They flag git apps for having github integration with giant "promotes non-free services" ads, even if there is no actual promotion, just API support, and yet they have versions of things where the effort has been made to compile without google libs, but that still ask for device ID. For example, their version f the google sky map app, they go to the trouble to compile with certain libraries replaced, but they leave in the part where it asks for the device ID, etc. It is a totally passive app with no legit use at all for device ID. No warnings.
I've just done a search in F-Droid for 'git' and looked through all the results. I found the following:
- Github, the "official Github Android App" has a red warning that says "This app promotes non-free network services."
- OctoDroid, described as a "GitHub Client" (not a "git client," a "GitHub client") which says that it "supports all the basic github.com features" does NOT have a red warning.
Having never used either app I don't know how fair F-droid's choice to display the warning in one case but not the other actually was, but it at least seems plausible to me that the "official" app would be more likely to "promote" the service than other apps.
As for Sky Map, if the program is indeed using the Device Id for some nefarious purpose, I'd expect a red warning saying "this app tracks and reports your activity" (or whatever message was appropriate). In the absence of such a message, I would assume that either the app isn't actually doing anything (and the F-droid people think it's sufficient to let the Android permissions dialog handle informing the user of a permission that doesn't matter) or the lack of warning is an oversight on F-droid's part (I mean, clearly, if F-droid has an tracking anti-feature, failing to mark an app that does tracking with it is certainly a bug).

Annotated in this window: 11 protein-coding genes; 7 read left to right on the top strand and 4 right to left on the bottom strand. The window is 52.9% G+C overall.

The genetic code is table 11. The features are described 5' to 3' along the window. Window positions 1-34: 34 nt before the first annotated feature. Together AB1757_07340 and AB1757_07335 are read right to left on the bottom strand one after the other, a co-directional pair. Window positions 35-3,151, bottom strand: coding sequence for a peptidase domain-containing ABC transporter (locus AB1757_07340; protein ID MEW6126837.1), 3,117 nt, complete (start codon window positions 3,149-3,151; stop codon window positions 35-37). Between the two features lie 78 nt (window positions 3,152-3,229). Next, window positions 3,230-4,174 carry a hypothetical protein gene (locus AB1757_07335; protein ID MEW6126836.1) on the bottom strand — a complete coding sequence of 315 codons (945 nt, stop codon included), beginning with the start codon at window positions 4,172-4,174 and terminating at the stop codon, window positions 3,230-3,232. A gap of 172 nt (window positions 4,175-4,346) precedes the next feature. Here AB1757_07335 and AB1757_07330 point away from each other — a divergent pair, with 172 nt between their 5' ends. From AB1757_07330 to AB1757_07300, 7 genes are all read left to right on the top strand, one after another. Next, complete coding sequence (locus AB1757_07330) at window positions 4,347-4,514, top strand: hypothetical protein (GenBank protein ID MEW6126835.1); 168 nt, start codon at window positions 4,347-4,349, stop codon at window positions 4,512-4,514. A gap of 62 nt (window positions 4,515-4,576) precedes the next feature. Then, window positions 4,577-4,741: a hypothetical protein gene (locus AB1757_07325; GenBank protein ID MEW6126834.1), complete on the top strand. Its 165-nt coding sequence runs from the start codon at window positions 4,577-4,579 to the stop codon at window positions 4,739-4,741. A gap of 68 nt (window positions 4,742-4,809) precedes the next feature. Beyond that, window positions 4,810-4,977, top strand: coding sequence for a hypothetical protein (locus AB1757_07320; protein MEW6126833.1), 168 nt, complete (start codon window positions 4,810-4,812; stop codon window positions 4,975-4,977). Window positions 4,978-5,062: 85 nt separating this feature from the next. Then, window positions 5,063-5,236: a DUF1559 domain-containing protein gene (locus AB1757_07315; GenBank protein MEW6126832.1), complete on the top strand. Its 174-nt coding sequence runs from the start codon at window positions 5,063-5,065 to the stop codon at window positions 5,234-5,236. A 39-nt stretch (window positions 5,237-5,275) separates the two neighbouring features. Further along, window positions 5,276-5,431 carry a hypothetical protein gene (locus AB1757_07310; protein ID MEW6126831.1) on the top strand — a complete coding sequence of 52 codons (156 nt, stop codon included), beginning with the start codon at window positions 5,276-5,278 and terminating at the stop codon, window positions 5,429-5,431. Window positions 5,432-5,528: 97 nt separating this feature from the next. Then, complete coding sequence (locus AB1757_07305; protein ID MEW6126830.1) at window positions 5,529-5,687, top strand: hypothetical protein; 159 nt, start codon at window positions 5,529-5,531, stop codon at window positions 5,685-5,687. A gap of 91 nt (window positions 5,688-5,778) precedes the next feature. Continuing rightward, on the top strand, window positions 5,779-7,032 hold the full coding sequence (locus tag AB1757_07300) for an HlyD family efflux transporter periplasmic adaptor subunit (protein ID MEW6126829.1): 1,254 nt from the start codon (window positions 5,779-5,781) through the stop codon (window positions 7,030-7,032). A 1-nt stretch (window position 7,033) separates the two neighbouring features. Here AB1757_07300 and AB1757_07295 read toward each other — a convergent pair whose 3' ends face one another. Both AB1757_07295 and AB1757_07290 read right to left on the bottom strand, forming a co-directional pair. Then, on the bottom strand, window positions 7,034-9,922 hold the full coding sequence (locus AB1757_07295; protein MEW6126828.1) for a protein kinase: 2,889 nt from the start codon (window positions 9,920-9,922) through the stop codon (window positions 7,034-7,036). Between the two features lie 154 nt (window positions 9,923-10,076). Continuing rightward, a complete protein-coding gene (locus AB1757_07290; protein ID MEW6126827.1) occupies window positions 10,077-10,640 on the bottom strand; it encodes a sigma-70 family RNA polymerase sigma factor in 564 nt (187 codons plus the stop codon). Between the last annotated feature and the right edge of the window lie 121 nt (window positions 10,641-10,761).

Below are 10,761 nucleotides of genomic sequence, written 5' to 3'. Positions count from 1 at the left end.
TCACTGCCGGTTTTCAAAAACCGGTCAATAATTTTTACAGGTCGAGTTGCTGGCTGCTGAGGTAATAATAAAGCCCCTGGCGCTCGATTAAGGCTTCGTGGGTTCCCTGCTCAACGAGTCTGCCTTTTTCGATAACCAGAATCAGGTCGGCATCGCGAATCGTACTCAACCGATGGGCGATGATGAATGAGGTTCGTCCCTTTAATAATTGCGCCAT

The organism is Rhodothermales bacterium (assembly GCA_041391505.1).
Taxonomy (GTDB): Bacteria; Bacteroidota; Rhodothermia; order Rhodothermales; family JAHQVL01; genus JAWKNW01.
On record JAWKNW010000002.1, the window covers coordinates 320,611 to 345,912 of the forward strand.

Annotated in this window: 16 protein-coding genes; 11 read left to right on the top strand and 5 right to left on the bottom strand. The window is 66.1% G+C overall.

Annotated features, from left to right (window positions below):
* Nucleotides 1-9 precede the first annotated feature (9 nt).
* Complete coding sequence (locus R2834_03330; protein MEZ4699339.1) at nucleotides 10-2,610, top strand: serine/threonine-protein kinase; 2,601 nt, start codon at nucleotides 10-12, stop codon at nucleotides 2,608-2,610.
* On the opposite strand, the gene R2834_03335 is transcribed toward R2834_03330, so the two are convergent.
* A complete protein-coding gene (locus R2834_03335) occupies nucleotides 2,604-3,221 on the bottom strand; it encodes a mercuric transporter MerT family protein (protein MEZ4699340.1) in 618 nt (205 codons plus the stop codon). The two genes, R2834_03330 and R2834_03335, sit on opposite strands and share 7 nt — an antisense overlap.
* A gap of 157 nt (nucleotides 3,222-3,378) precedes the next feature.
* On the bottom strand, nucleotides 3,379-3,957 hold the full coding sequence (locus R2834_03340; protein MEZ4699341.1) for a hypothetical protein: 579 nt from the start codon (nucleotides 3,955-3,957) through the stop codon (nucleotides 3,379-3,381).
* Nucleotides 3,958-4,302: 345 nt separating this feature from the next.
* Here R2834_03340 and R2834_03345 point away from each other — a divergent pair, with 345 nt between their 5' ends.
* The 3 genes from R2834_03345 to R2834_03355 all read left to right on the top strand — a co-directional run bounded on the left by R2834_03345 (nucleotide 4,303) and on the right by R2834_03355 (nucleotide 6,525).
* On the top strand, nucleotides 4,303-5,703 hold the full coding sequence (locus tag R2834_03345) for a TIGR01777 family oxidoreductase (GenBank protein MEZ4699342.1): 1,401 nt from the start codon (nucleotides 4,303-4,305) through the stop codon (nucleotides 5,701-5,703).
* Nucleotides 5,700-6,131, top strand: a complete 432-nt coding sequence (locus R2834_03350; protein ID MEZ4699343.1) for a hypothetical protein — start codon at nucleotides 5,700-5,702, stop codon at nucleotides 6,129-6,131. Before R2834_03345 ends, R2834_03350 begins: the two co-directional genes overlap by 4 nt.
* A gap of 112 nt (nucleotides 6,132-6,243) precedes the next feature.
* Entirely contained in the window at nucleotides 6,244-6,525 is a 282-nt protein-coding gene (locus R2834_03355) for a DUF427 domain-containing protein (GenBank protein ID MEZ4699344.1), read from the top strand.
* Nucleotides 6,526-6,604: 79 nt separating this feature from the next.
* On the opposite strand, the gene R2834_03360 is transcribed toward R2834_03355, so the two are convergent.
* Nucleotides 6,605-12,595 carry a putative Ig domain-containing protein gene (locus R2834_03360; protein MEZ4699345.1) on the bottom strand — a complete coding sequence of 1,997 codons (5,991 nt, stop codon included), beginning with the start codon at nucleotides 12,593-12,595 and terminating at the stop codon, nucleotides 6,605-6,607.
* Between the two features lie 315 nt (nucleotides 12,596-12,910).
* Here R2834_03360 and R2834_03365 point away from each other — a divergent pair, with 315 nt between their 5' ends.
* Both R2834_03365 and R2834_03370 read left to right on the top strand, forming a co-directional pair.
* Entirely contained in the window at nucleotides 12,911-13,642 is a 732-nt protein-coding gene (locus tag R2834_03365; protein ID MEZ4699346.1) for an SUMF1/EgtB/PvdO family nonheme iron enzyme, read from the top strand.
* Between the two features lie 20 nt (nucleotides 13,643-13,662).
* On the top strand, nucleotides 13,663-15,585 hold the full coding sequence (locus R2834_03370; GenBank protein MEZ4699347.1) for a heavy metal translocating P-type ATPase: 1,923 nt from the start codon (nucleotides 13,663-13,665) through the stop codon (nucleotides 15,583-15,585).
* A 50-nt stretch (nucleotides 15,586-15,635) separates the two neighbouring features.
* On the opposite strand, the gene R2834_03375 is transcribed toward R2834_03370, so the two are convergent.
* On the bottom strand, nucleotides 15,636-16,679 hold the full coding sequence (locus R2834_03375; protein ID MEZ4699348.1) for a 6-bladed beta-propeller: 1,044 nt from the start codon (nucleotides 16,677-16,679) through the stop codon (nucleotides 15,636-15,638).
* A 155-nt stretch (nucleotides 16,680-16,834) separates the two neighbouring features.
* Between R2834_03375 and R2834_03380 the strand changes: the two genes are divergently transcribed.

I would also say that even if we don't *know* that the app is doing something nefarious, the existence of unnecessary permissions itself merits a red warning message (or at least a yellow caution message), and would like to see such a policy/feature implemented. However, I don't think the lack of such a feature constitutes "false claims" on the F-Droid maintainers' part.
The bottom line is that if your allegations about F-droid are true, then you're justified in being upset, but I'm not sure those issues deserve to be ascribed to malice when there's still enough reasonable doubt (IMO) to ascribe them to accident.